1. Getting Started

1. Getting Started

BPMN Design Hints

BPMN Design Hints

Business Process Model and Notation (BPMN) is a graph-oriented notation standard favored by business analysts and designers to model the flow of activities for analysis, documentation, and execution. Process Developer uses this standard by default for designing executable BPEL processes.
Organize High Level and Detailed Views of a Process
Organize your process into units of work, represented by scopes. A scope is a container for any number of activities and control flows. Collapse the scopes, using a right-mouse menu item. Collapsed scopes create a high-level view of a process, as the example shows.
high level view of process -- 3 scopes
Select the plus sign (+) or the right-mouse menu option, Go Into Activity, to view the activities contained in the scope, as shown below. Select the navigation trail at the top of the window to return to the full view of the process.
drill down into scope
Select Horizontal or Vertical Layout
Select the layout suitable for your process and individual activities in the process.
If activities are contained, for example inside a sequence, the parent container sets the layout. If activities are connected with links, you can select a different layout for each connected activity. In the example below, the horizontal sequence containing three activities is linked to a vertically aligned activity.
Horizontal and vertical layout
Use Structured Control Flows
Take advantage of the structure built into activities.
The if, pick, and fork join activities are each pre-built with two paths, as shown in the example. You can add more paths or delete existing paths as desired. For example, execute several activities in parallel by adding multiple paths to the fork join.
If, Pick and Fork Join
Add Activities to a Path of If, Pick, Fork Join
Drag any activity from the palette to the implicit sequence, as shown by the blue border in the fork join example. Each new activity you add to a path is in sequence, as shown on the right-hand path.
Add activity to Fork Join paths
Add End Events to Paths of If, Pick, Fork Join
If no activities follow a fork join, if, or pick, you can remove the merge diamond by adding end events, as shown in the fork join example.
Add end event to Fork Join paths
Add and Delete a Path of If, Pick, Fork Join
Use the right-mouse menu to add or delete a path, as shown in the fork join example.
Add path to Fork Join
Double-click to Add Expressions and Conditions
Quickly add a condition to an if, while, or repeat until by double-clicking on the activity label. The appropriate builder opens. Double-click also opens an assign activity and the transition builder for a link.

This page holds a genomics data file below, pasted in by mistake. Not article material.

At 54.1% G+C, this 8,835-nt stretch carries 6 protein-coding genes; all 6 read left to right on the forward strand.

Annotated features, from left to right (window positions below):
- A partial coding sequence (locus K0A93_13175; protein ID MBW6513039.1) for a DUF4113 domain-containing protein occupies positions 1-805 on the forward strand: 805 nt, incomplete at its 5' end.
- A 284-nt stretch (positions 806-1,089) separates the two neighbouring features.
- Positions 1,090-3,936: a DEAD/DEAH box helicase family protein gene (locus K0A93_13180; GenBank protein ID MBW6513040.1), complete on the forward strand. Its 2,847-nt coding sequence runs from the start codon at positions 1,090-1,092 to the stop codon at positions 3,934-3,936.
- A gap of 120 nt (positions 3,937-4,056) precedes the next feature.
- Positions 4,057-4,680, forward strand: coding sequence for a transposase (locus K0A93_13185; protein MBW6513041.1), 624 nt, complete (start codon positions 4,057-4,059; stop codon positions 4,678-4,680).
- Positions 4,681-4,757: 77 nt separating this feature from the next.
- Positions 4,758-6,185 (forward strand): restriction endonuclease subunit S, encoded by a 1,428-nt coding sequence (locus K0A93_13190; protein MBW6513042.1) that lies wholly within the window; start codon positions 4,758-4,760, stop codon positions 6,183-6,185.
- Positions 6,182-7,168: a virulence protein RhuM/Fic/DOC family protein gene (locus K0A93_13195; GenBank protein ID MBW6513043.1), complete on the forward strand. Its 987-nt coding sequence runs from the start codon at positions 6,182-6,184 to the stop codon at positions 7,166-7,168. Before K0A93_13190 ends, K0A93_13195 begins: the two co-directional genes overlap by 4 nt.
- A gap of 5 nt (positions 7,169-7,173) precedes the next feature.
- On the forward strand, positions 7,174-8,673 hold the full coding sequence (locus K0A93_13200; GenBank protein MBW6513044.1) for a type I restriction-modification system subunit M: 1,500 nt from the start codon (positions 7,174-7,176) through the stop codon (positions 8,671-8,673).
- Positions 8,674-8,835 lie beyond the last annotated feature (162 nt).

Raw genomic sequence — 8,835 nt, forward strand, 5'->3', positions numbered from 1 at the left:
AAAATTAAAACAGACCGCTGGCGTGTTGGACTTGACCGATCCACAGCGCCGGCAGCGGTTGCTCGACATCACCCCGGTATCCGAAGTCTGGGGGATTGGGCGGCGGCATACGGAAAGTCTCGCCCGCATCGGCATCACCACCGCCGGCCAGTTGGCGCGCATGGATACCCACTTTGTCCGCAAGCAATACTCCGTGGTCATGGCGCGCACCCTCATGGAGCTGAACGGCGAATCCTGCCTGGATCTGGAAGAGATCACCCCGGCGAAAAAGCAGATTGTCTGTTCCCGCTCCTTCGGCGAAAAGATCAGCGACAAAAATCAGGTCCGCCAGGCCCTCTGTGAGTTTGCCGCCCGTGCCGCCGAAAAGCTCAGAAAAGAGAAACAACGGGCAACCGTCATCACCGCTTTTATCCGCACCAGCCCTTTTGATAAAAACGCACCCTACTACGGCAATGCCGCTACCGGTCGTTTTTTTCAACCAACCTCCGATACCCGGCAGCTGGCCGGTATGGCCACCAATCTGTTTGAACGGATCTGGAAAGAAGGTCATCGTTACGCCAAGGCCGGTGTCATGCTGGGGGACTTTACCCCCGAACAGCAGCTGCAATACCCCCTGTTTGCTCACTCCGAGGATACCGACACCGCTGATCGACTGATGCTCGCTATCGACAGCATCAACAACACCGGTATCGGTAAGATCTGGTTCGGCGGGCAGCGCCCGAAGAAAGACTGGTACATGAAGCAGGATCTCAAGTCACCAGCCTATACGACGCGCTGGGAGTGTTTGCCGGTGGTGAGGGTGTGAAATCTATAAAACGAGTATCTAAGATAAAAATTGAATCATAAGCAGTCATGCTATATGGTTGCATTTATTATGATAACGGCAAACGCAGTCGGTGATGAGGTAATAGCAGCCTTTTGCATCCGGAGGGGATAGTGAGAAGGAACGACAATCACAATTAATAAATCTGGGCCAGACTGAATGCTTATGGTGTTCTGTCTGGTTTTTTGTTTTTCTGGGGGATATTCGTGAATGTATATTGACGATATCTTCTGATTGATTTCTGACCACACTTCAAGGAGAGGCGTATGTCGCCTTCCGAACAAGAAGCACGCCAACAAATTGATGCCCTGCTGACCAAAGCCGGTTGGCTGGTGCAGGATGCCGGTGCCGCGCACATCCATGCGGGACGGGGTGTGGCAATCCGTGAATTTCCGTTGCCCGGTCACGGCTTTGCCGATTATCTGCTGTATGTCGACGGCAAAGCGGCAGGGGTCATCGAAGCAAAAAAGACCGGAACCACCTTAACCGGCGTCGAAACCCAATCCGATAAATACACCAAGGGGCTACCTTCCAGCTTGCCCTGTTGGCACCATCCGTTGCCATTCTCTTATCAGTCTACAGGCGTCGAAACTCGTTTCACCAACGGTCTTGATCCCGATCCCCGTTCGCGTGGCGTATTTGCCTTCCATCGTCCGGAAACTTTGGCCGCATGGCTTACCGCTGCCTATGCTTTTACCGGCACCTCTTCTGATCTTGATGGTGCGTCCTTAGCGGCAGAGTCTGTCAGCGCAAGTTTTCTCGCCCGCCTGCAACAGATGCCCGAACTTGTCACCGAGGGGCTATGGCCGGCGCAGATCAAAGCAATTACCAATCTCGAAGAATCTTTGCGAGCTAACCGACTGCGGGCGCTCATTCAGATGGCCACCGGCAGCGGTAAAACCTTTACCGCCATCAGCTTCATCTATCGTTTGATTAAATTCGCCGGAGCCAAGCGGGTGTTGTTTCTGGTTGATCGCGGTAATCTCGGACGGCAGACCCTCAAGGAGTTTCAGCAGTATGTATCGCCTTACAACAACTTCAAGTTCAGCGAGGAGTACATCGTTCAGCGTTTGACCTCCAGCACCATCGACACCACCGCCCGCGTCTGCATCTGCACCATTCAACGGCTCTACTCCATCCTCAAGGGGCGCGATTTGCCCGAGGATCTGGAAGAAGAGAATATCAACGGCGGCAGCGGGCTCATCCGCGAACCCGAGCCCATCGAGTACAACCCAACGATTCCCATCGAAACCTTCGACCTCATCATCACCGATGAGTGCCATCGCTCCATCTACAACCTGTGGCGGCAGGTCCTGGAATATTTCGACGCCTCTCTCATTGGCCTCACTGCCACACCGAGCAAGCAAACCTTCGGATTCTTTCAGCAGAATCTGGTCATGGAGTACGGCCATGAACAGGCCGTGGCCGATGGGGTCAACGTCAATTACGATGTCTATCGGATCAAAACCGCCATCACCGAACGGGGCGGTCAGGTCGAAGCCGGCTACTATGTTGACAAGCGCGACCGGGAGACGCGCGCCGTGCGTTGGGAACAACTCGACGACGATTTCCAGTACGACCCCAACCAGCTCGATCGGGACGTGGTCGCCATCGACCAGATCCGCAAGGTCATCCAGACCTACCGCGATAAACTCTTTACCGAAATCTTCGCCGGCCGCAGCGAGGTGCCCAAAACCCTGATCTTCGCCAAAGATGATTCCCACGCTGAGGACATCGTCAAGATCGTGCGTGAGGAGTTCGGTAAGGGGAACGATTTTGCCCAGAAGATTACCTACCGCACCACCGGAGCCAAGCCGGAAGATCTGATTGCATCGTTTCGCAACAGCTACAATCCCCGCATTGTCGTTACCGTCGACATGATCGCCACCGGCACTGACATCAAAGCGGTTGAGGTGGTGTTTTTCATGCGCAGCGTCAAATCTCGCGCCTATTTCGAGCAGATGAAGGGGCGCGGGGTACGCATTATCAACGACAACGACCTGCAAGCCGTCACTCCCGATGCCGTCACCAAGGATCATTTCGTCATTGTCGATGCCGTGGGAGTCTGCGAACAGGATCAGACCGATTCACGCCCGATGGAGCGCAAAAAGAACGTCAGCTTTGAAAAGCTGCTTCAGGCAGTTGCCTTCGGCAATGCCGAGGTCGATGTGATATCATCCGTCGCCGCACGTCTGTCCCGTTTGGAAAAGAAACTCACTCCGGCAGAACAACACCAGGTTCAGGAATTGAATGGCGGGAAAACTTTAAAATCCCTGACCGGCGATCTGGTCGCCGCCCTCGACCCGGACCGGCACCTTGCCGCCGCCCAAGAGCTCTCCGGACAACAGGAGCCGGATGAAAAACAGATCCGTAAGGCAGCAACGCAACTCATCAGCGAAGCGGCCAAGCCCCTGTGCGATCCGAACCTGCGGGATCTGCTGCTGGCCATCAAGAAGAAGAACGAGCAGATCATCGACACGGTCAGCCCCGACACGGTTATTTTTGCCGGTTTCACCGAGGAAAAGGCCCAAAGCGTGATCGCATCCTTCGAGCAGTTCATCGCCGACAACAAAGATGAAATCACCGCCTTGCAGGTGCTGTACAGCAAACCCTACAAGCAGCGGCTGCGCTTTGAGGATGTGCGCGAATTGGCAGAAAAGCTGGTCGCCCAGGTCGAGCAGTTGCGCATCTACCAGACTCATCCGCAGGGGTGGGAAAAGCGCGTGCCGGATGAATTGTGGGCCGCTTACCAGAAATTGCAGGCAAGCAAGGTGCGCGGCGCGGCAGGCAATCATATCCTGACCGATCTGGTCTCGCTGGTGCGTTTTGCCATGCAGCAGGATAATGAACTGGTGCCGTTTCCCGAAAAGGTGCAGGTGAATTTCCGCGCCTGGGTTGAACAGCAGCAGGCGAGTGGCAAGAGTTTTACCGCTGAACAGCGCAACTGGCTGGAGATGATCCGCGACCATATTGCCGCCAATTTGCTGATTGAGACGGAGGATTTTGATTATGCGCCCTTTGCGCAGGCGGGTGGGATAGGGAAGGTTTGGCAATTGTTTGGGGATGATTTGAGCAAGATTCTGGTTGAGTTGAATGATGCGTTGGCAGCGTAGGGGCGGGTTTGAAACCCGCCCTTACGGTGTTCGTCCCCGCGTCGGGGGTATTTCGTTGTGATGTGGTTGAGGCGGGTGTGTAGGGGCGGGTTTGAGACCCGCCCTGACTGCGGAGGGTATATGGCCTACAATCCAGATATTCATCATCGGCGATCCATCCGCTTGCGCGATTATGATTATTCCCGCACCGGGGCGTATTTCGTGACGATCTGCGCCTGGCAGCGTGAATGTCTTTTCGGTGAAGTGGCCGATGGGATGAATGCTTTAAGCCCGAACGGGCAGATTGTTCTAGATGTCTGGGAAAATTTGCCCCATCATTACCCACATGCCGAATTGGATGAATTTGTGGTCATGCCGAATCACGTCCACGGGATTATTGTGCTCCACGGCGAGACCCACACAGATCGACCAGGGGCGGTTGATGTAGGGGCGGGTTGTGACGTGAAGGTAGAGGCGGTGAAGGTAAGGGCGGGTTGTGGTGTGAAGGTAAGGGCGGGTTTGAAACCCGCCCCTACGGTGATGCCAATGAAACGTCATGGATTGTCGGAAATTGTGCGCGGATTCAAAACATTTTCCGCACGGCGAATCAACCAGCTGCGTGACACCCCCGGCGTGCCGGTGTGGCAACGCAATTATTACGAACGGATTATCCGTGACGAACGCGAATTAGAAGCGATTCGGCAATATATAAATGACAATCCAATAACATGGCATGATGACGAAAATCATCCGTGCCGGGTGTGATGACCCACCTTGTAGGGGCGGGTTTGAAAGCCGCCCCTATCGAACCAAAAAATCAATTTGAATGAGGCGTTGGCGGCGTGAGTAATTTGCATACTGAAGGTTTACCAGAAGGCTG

Use Boundary Events for a Streamline View of Event Handling
You can create an uncluttered view of process events by using boundary events instead of normal scope handlers.
In the following example, you see in the top picture a scope with a catch and an onEvent handler. The onEvent throws a fault to the catch to cancel a loan application. In the bottom picture, the same events occur by using an interrupting onEvent which links to the cancellation work.
The bottom picture is easier to understand. Note that interrupting onEvent and onAlarm events are Informatica Business Process Manager extensions to WS-BPEL 2.0
Figure 1: Scope with normal catch and event handlers:
Normal scope handlers
interrupting boundary event
More examples
Here are some notes on BPMN Usage
  • A none intermediate event is traditionally used to note a milestone in the process. For example, the quote request is now in progress. At such a milestone, it is common that someone would want to be able to assign to a status variable. Thus an intermediate none event labeled in progress would, under the covers, assign the string in progress to the status variable. Alternately, a none intermediate event can be implemented as an empty.
  • Drag a message catch event to a boundary of a bordered activity and it becomes an OnEvent event handler. Drag it to an event-based gateway and it becomes an OnMessage. Drag it anywhere else and it becomes a receive. A message catch event is a waiting event, waiting for something to trigger it.
    Message Catch events
  • Drag a message throw event to the canvas and select the implementation desired: invoke, people, or reply. A message throw event is an outbound event, generating an event.
    Message throw events


Updated March 09, 2020